Driving an icon

By Suzanne Stempinski, field editor

Since 1961, the Kenworth W900 has roamed the road, embodying the spirit of the owner-operator. Solid, substantial, ready to take on anything thrown its way, it’s the kind of truck you would aspire to own. Square-nosed, big-hooded, with high horsepower and luxury features, it says, “I’m special and I know it.” It was made even more popular when it appeared in the 1977 movie “Smokey and the Bandit,” driven by country singer Jerry Reed. And the cool factor continued unabated with a special edition featured in the James Bond 007 thriller “Licence to Kill.”

The W900 has starred on highways and in truck stops, at loading docks and in parking lots. And in 2015, Kenworth proudly introduced the Icon 900, an updated version.

Recently I had the opportunity to test drive a few KWs at plant in Chillicothe, Ohio.

My eyes lit up as I walked around this truck. A vintage-style paint job enhanced the look. The grille seemed to extend for miles. No bubble nose or sloped hood here. Enhancing the already-eye-catching W900L are a big, square front bumper; stainless cowl-mounted air cleaners; stainless visor; and LED lights around the air cleaners, along the steps and on the side along with stop, turn and tail lights.

Under the hood is a Cummins ISX15 at 550 hp/1850 lb ft torque, with a Fuller 18-speed transmission with 3.55 rears. Behind the seats, the 86-inch Aerocab sleeper stretched invitingly: diamond-quilted slate gray interior, premium heated leather seats, lots of storage space in the back, and a couch that expands into a bed. I prepared for takeoff.

The seatbelt angled across my neck. It’s tough being short in a tall truck, but I dropped it as low as it would go and lifted the seat where my feet were flat on the pedals and my eyes put the hood ornament on the center line. The one-piece windshield offered good visibility. The space between the seats was narrow.

I was reminded of the W900L my husband and I owned. It was a beauty, and in 1996 I thought it was the biggest, baddest truck on the road. It would run like a gazelle and get us from Chicago to California and back again as fast as we could turn it.

With a load of sailboat fuel in the 53-foot trailer, I was ready for anything. Easing my way out of the parking lot and onto the road, I shifted through the gears as smoothly as if it were just last week that I was running a manual transmission every day. The throaty growl of the engine had some heft to it. Cruising the highway with my hand on the shifter reminded me of so many roads traveled before. I was a big dog.

Our route ran down the highway, past farm fields, and back through a couple of charming towns with narrow roads and stop signs – a great way to put a truck through its paces. I rocked back into the syncing of gears and skip shifting manually. I must admit, fuel economy was not the first thing on my mind, but I kept an eye on the driver information display. Strategically located electronic gauges and digital information center reminded me that this was not my old truck.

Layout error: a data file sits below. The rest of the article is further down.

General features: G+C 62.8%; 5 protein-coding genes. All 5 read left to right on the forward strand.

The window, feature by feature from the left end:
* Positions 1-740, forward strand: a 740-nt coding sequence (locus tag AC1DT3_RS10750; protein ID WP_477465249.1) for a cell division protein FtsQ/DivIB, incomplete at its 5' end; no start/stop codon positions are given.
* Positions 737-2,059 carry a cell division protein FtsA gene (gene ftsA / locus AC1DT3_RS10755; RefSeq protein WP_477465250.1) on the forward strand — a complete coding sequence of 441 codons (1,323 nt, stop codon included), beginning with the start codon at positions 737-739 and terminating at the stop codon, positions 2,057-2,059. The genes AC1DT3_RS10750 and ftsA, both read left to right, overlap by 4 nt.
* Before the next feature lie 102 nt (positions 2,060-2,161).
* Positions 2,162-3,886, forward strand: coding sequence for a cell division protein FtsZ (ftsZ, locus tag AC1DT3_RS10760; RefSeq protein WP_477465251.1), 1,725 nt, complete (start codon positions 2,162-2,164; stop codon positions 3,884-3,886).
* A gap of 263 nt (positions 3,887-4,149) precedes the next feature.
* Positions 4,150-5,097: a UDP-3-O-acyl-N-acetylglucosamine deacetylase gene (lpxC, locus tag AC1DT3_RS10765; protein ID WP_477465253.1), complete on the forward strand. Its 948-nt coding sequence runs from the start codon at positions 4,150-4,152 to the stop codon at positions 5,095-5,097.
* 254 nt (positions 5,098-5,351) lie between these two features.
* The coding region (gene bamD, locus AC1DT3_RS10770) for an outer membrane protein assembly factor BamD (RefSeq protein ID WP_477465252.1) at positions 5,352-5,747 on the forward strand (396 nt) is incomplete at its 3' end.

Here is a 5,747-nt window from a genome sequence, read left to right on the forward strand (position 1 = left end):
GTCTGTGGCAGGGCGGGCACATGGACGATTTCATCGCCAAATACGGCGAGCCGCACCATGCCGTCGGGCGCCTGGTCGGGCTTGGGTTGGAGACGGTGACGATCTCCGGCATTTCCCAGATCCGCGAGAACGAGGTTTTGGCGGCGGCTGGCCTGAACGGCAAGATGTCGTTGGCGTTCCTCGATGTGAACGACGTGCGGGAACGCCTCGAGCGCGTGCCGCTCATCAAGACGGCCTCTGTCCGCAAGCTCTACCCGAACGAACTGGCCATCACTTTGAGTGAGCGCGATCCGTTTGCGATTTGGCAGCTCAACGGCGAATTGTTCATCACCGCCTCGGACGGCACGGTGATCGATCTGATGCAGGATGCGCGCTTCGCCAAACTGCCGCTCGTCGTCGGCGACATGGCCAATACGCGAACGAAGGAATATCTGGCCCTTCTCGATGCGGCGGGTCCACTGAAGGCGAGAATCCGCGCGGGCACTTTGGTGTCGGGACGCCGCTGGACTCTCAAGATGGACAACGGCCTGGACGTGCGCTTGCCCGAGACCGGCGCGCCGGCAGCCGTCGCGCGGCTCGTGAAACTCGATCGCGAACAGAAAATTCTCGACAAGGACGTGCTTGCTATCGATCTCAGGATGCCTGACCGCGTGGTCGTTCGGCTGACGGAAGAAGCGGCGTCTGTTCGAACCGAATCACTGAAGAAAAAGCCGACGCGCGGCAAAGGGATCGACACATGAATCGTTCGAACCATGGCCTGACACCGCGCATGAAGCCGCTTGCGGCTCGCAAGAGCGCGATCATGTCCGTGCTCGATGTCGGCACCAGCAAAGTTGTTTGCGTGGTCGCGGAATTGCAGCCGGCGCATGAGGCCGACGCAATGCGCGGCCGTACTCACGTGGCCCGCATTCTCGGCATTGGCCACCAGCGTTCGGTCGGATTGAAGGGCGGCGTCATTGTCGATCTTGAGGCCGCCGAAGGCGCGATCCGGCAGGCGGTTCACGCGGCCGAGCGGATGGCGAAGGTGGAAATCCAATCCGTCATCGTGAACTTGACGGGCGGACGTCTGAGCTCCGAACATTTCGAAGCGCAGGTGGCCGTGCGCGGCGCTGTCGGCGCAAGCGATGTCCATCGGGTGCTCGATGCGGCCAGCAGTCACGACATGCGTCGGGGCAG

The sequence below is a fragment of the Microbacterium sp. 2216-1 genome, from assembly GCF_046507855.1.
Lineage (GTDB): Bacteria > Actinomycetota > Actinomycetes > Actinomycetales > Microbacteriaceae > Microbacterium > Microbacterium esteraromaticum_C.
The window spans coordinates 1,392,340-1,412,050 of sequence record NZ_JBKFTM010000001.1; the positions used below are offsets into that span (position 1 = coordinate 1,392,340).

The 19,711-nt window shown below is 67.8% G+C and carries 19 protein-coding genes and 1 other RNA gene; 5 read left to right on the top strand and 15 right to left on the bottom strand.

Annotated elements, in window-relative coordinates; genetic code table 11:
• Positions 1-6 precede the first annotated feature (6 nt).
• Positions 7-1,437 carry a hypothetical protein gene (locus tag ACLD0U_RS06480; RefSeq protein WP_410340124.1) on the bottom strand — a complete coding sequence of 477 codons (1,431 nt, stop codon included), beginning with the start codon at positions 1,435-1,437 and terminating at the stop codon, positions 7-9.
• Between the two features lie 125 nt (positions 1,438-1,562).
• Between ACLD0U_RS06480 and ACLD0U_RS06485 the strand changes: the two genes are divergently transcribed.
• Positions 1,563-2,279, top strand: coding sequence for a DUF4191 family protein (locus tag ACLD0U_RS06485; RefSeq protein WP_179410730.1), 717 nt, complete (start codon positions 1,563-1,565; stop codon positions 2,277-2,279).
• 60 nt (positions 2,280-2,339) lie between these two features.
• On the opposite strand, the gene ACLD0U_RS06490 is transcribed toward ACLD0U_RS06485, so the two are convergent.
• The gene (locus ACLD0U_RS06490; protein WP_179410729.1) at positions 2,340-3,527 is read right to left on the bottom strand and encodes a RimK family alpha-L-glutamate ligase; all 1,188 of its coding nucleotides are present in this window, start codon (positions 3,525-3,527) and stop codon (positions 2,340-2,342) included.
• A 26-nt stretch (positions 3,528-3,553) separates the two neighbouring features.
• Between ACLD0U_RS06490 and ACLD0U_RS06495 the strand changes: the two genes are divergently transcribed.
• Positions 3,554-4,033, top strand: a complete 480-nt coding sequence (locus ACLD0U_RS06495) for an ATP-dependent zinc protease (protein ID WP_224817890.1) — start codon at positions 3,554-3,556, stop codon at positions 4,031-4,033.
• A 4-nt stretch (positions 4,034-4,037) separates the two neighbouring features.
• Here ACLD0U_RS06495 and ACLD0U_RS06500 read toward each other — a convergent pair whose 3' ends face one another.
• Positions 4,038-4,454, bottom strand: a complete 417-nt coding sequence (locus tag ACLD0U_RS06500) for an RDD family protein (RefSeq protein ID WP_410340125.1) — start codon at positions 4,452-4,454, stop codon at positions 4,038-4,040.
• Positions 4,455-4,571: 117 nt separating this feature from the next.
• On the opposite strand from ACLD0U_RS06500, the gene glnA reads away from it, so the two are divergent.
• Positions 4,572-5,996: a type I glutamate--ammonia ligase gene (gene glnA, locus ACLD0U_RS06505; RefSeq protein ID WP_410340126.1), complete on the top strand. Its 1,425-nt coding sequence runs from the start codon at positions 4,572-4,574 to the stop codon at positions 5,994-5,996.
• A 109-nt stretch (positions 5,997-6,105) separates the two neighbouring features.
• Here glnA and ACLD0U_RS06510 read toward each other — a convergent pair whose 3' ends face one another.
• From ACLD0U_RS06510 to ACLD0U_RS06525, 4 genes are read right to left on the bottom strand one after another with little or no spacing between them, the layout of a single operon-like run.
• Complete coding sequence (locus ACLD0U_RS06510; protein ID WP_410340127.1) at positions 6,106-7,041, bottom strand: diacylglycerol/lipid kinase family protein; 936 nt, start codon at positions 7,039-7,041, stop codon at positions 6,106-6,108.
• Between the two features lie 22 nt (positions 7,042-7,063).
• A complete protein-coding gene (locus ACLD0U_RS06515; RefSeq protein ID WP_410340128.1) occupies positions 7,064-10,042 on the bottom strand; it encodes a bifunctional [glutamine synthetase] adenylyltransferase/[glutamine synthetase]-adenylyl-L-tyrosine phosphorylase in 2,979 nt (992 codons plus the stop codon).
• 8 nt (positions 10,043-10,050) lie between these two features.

I returned to the plant and parked with a big grin.

Next up was the latest in high

tech – the Kenworth T680 Advantage. Not my first time behind the wheel of this truck either. It was sleek and stylish, with elegant lines, sculpted fairings, recessed LED lights, a huge expanse of windshield, and no visible air cleaners. The curved cowl-mounted mirrors minimize wind drag. The hood is angled to deflect wind up and over the roof line. The front bumper is curved and so are the headlights. It is intended to be the most fuel-efficient truck featuring the Paccar MX-13 engine, integrated with the Eaton Advantage automated 10-speed transmission, 2.67 rears, and fuel-saving drive axles.

I closed the door and was wrapped in quiet. The 76-inch high-roof sleeper soared above my head. The wide cab is spacious everywhere, including between the seats, with a smartly engineered dash and easy-to-reach storage. High tech meets road warrior. I buckled up and prepared for the same route, but it felt altogether different.

With the sloped hood and large windshield, the outside was almost inside. The automated manual transmission left the gear determination to the truck programming. Instead of listening to the rpms, I focused on other ambient noise in the truck and found few distractions.

I covered the same ground in about the same time but when I got to a stop sign in town, a woman in a power chair crossed the road in front of me. In the T680 Advantage, I watched her from curb to curb. In the W900 Icon, I would have seen her disappear and reappear from behind the hood.

I returned to the plant and then traveled as a passenger in both the Icon 900 and T680 (with the new 76-inch mid-roof sleeper, which will be going into production in September). There’s a big demand for a mid-roof sleeper – especially for flatbed and tanker trucks that will benefit from the lowered roof profile. Tight design and close attention to maximizing storage space make it an appealing option.

The series of test drives left me thoughtful, comparing and contrasting trucks that are designed for very different audiences. LL